Trey Anastasio Band trombonist/singer Natalie Cressman has released her latest solo album, The Traces EP, today. Cressman’s album is an emotional exploration through a fusion of electronic and traditional instrumentation techniques, finding thoughtful and intricately written compositions.Natalie Cressman Announces Album Release Party In NYC With Omaha DinerWith The Traces EP, Cressman expands her creative reach into post-production, meticulously crafting soundscaped tracks inspired by R&B singer/songwriter Emily King, the Prince-championed vocal trio KING, and particularly Australian avant-soul quartet Hiatus Kaiyote.In discussing recent single “Where We Started,” Cressman had the following to say, “The majority of subject matter for the EP is centered around the various musings that come at the end of a relationship – the different emotions that bubble up unexpectedly when attempting to move on. This song is basically about regret, and thus, probably the saddest one on the album.”Cressman will celebrate the release of the album with her solo band during a show at NYC’s American Beauty on Friday, March 24th. Joining the event will be Omaha Diner featuring Skerik (saxophone), Charlie Hunter (7-string guitar), Steven Bernstein (trumpet), and Bobby Previte (drums). Tickets for that show are currently on sale and can be purchased here.Take a listen to the entire EP via Spotify below:– SHOW INFO –Artist: Natalie Cressman ‘The Traces EP’ Album Release Party w/ Omaha DinerVenue: American Beauty (251 W. 30th Street – New York, NY 10001)Date: Friday – March 24th, 2017Ages: 21+Tickets: $15adv / $20dos (purchase tickets here)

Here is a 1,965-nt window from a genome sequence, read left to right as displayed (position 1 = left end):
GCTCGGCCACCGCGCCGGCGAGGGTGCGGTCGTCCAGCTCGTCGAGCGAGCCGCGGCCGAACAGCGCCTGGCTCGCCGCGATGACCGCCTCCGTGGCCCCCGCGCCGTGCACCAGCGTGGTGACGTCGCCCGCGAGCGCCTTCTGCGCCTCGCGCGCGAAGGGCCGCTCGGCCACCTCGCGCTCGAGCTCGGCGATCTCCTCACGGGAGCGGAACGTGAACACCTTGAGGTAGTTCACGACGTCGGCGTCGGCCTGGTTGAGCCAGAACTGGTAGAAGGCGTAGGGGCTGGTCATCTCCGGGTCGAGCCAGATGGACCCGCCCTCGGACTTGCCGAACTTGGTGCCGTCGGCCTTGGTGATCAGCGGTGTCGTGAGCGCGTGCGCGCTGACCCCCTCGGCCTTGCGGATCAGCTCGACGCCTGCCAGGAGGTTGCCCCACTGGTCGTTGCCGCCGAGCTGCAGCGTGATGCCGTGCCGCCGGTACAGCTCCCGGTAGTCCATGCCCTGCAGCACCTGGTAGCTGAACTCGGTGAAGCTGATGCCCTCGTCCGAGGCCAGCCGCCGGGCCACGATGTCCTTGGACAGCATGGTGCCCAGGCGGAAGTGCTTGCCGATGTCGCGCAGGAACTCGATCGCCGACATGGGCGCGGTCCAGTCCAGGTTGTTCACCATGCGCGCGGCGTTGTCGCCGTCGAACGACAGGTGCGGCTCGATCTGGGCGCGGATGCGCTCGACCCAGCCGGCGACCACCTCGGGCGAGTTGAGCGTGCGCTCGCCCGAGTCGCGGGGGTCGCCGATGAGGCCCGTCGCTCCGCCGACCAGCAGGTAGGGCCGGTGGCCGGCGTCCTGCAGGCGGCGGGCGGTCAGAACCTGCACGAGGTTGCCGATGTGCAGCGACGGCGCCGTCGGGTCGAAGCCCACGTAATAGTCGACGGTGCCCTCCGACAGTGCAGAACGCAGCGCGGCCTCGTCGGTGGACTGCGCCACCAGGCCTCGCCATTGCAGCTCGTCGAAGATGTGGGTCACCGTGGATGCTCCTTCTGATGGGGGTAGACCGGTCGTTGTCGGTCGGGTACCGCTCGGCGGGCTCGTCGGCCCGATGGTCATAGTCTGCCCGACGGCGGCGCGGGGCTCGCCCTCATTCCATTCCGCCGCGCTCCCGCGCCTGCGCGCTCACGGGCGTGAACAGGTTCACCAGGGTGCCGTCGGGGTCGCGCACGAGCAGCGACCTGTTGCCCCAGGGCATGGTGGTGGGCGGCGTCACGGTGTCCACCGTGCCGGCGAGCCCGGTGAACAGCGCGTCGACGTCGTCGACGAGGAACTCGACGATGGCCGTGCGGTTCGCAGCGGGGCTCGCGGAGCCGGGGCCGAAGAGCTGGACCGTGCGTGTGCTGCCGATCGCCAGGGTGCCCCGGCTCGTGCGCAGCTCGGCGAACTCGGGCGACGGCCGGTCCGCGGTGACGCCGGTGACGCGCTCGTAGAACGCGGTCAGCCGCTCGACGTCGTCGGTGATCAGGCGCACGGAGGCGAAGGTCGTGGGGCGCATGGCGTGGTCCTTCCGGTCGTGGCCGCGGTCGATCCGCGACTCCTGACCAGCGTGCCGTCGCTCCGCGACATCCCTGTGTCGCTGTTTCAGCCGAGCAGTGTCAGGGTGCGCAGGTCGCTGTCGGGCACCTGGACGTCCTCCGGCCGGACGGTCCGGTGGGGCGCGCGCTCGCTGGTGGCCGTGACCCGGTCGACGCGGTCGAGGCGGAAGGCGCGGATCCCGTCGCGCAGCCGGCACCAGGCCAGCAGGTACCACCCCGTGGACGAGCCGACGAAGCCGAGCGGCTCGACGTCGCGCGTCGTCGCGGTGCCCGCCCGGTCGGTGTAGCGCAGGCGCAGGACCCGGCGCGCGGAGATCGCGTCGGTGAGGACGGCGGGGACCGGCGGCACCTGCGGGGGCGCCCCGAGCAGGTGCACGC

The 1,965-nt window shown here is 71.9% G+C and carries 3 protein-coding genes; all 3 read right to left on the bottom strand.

Using media wisely She offers some suggestions on using TV and other visual media wisely. Bales has three pieces of advice about television: use it moderately, be firm and consistent about rules and practice what you preach. “Of course, those rules are true for almost any issue parents have with children,” Bales said. “Why should they be any different for television and media use?” And although many positive shows are on the air, children can see many negative things on TV, too, Bales said. Children who spend three or more hours a day using visual media such as TV or video games tend to have less success at school and poorer reading skills, she said. They tend to be less physically fit, too, than children who spend more time playing outside. Family TV time Final advice Watching television is a big part of many children’s lives. A University of Georgia scientist said many kids sit in front of a TV longer than they spend in school. “Think for a minute how long your TV is on,” said Diane Bales, an Extension Service child development specialist with the UGA College of Family and Consumer Sciences. “In many homes, it’s on an hour or so in the morning and again from right after school until bedtime.” Plusses and minuses “Don’t just turn on the TV to see if something is on,” she said. “Something is always on. And pay attention to other media besides television. Video games, computer time and videotaped movies can all be overused.” Bales said it’s important that parents watch shows with their children, rather than letting the TV set babysit. When the whole family watches a show, parents can screen shows for content they don’t want their children to see, she said. “And that provides a perfect time for parents to talk with their children about the show and see how much the children understand about what they saw,” she said. “They can talk about why the behavior they saw was acceptable or unacceptable.” She notes, too, how quickly children begin to mimic the things they see on TV, particularly violence. “Research groups have watched children as they watch TV and in free play after watching,” Bales said. “Children act out what they see. If they see others taking turns, they practice taking turns. If they see aggression, they tend to fight. After watching Power Rangers, they want to ‘become’ Power Rangers.” * Limit TV time. Let each person in the house pick two or three shows he really wants to watch. If a selected show isn’t on, turn off the TV. * Coordinate with school. Look for programs or Internet resources that children can relate to what they’re learning in classes. Or look for shows that relate to your child’s interests or your own. * Use commercials to discuss the show with your child. Talk about what you just saw and predict what will happen next. * Look for show ratings. TV producers rate their shows based on language, sexual content and violence. Many parenting magazines or resources list independent ratings that may give you more help in deciding if certain shows are appropriate. * Provide other activities. During TV or video downtime, encourage children and adults in your family to do other things: play outside, read a book, play a board game or participate in sports, music or other lessons or clubs. Parents are role models for television use. Bales said adults should watch TV in moderation, whether children live in the home or not.